Science studies stuff from an itty-bitty atom-small scale to a massive universe-big scale, and everything in between. What exactly is a scale, though? Aside from being the thing we avoid standing on after the holidays, a scale is a range that shows us how things relate to one another. For example, we can use a scale to compare size, strength, quality, or even time.
Before a scientist can hop on the experiment train, they need to understand exactly what it is they're studying and on what scale they're going to be studying it. Let's take bacteria, for example. They're small, usually thought of as gross, and they're all over everything. Let's say our friend the bacteriologist wants to know more about these little guys. The bacteriologist is going to first have to decide what scale she wants to look at.
Does she want to stick to a small scale and study the bacteria themselves? Or does she want to zoom out a bit and understand how bacteria work in the small intestine? Or should she zoom out even farther to understand how intestinal bacteria differ in various countries throughout the world? Understanding the scale we want to look at gives us a better chance of answering our experimental question and not getting lost in the details or stuck in the stars.
Scale doesn't just have to do with size, either. We could be talking about a timescale or how much energy something uses. Think about studying the life cycle of a tsetse fly versus studying all of evolution. Or the energy used by a 40-watt light bulb versus a star. Those are some very different scales.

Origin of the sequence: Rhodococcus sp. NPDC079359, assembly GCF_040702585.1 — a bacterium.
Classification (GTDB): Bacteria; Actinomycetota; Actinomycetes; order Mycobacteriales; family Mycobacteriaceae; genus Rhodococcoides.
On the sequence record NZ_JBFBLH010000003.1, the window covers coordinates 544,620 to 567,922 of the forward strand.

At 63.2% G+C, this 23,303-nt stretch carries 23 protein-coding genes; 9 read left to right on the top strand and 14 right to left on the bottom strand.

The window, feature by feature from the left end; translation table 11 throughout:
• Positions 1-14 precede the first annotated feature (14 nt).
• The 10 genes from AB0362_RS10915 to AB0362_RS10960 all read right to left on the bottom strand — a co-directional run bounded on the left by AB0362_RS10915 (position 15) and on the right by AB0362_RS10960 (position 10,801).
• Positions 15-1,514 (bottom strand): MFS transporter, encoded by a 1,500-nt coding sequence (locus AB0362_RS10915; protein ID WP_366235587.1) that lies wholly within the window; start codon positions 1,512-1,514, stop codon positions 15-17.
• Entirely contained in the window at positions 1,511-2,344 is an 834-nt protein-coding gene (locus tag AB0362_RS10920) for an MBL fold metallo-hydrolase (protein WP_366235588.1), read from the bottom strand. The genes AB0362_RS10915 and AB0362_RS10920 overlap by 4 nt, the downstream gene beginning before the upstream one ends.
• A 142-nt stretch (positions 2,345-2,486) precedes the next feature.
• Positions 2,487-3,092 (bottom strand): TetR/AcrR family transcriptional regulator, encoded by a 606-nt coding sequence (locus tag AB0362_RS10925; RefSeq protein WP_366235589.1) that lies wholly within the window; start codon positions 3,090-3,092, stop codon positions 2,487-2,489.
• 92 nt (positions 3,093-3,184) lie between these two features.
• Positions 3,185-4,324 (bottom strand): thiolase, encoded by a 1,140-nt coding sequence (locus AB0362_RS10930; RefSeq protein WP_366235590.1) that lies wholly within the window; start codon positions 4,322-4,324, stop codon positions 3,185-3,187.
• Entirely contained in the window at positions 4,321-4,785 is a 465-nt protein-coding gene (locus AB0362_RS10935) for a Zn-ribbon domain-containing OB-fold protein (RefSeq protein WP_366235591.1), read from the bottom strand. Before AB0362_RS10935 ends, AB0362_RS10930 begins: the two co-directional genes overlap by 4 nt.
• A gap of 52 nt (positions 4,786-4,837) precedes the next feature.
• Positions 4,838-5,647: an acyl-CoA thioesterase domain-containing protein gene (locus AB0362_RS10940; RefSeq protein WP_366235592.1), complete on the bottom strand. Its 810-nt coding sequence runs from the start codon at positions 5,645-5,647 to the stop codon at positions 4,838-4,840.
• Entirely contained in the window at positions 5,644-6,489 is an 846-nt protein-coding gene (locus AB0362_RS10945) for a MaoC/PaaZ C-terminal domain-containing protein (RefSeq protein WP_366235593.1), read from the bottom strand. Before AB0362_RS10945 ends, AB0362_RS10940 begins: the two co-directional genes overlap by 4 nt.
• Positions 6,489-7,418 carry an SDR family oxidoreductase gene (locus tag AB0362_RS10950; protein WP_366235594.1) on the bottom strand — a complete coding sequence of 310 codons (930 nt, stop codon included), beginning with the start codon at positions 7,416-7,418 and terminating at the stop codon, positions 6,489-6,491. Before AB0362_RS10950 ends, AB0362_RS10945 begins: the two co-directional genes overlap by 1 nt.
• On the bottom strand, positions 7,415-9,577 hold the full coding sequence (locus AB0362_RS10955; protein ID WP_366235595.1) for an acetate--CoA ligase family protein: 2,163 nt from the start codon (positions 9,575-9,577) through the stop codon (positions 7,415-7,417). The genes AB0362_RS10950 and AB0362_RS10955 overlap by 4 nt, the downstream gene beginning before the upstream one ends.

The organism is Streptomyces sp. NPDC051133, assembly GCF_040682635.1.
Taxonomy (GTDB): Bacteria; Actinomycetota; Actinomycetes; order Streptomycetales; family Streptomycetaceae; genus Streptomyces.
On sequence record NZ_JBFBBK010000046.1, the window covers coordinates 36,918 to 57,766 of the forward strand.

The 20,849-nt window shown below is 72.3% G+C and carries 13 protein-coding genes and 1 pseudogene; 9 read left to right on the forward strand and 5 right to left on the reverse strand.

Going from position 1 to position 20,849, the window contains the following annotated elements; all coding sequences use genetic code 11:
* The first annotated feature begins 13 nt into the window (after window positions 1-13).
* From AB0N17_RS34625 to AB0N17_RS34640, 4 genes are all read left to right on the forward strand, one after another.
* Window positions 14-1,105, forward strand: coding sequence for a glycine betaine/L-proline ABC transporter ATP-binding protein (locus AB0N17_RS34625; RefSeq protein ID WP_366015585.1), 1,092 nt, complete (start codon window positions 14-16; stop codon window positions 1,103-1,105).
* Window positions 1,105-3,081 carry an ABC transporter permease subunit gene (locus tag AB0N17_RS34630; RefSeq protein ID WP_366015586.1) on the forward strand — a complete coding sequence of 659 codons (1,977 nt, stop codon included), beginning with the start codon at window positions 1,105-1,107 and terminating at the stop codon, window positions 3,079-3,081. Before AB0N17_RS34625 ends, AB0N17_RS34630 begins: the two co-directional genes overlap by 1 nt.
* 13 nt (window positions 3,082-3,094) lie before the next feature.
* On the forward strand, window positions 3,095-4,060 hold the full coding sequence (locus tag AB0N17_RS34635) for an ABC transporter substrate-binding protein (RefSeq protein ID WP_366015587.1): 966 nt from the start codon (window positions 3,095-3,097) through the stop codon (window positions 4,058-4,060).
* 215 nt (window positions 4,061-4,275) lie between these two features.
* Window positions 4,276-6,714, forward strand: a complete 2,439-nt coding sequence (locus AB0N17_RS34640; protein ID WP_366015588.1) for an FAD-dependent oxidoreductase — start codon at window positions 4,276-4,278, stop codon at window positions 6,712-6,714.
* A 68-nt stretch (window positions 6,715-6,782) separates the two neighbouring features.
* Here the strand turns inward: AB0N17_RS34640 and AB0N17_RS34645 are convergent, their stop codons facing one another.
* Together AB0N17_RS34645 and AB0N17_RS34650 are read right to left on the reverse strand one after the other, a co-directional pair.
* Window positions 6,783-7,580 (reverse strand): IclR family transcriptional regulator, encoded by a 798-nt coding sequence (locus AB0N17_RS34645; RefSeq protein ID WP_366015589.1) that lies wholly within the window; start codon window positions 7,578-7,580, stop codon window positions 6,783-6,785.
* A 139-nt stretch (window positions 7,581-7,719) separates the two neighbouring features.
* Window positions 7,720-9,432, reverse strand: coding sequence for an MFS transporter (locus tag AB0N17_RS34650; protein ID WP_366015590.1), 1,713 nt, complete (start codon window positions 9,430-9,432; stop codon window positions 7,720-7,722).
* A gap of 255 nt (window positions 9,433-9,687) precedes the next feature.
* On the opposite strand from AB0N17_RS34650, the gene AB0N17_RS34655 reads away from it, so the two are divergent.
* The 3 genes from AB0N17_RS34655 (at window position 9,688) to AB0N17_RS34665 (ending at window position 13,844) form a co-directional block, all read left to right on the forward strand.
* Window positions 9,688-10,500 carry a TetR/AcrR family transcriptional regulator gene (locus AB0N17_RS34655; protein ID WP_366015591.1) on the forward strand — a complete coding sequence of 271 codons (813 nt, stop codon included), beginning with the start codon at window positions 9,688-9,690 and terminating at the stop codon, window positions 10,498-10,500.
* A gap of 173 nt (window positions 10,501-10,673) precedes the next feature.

In order to understand scale, we might need to throw a little math at it. This is where proportion and quantity come in. Proportion is the relationship between parts to each other or to a whole. For example, the proportion of the pizza we ate last night is relatively small if we compare it with all of the pizza in the whole world. Proportion is awesome because it allows scientists to zoom in and out relatively easily. They can use proportions to apply what they've learned on a small scale to a larger scale situation. Or if big to small is their jam, proportion works there too.
Then there's quantity. Quantity is basically how much of something we have. This is a favorite observation to make, mostly because knowing how much of something you have is pretty important for understanding scale and proportion, and eventually studying changes. Imagine that we were asked to see how warmer temperatures have affected how many salmon are born in a specific stream this year. Now imagine we don't know how many salmon were born last year. Kind of makes answering how the birth rate has changed, um, impossible.
Understanding scale, proportion, and quantity are crucial to scientists as they conduct their experiments and attempt to answer questions. After all, we wouldn't use a Band-Aid to cover a bullet hole; why would we use magnifying glass to study the sun?